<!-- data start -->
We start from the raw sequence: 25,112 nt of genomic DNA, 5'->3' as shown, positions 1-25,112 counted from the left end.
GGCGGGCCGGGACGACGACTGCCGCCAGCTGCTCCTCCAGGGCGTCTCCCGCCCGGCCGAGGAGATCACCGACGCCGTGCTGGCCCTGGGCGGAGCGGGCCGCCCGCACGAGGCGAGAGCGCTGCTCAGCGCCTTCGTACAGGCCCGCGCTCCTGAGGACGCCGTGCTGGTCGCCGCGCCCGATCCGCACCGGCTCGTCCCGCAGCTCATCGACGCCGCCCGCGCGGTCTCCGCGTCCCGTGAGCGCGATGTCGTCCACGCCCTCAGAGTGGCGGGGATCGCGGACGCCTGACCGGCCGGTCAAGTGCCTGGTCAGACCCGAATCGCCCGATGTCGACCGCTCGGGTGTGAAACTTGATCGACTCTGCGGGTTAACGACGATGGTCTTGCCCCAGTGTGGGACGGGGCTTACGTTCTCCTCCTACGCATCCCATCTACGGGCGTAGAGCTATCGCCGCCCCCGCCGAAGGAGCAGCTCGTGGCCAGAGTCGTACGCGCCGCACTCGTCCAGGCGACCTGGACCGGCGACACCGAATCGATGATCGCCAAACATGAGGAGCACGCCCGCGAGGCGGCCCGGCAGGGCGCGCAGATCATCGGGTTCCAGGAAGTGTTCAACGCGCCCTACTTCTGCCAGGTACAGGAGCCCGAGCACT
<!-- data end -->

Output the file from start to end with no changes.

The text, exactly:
We start from the raw sequence: 25,112 nt of genomic DNA, 5'->3' as shown, positions 1-25,112 counted from the left end.
GGCGGGCCGGGACGACGACTGCCGCCAGCTGCTCCTCCAGGGCGTCTCCCGCCCGGCCGAGGAGATCACCGACGCCGTGCTGGCCCTGGGCGGAGCGGGCCGCCCGCACGAGGCGAGAGCGCTGCTCAGCGCCTTCGTACAGGCCCGCGCTCCTGAGGACGCCGTGCTGGTCGCCGCGCCCGATCCGCACCGGCTCGTCCCGCAGCTCATCGACGCCGCCCGCGCGGTCTCCGCGTCCCGTGAGCGCGATGTCGTCCACGCCCTCAGAGTGGCGGGGATCGCGGACGCCTGACCGGCCGGTCAAGTGCCTGGTCAGACCCGAATCGCCCGATGTCGACCGCTCGGGTGTGAAACTTGATCGACTCTGCGGGTTAACGACGATGGTCTTGCCCCAGTGTGGGACGGGGCTTACGTTCTCCTCCTACGCATCCCATCTACGGGCGTAGAGCTATCGCCGCCCCCGCCGAAGGAGCAGCTCGTGGCCAGAGTCGTACGCGCCGCACTCGTCCAGGCGACCTGGACCGGCGACACCGAATCGATGATCGCCAAACATGAGGAGCACGCCCGCGAGGCGGCCCGGCAGGGCGCGCAGATCATCGGGTTCCAGGAAGTGTTCAACGCGCCCTACTTCTGCCAGGTACAGGAGCCCGAGCACT